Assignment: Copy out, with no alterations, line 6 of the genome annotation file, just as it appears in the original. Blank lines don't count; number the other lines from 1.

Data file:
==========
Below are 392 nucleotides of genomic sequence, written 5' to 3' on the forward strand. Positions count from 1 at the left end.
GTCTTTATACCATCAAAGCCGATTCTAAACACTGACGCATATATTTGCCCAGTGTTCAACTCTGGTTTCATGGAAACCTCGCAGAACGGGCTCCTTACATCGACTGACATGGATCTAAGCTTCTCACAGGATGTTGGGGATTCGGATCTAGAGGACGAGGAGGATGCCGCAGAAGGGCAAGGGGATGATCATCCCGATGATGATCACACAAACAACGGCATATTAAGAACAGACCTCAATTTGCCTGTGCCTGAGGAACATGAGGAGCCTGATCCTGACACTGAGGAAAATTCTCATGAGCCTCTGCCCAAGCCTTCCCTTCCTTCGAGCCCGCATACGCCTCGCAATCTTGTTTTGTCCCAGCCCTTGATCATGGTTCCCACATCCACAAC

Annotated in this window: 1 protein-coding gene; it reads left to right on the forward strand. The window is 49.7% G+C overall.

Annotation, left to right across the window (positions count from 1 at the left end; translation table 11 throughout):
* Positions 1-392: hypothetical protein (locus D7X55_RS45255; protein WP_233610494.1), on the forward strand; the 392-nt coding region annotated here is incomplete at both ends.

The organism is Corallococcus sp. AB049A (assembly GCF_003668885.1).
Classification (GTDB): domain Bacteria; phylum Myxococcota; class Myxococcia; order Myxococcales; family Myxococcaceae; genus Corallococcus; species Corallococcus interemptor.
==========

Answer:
The organism is Corallococcus sp. AB049A (assembly GCF_003668885.1).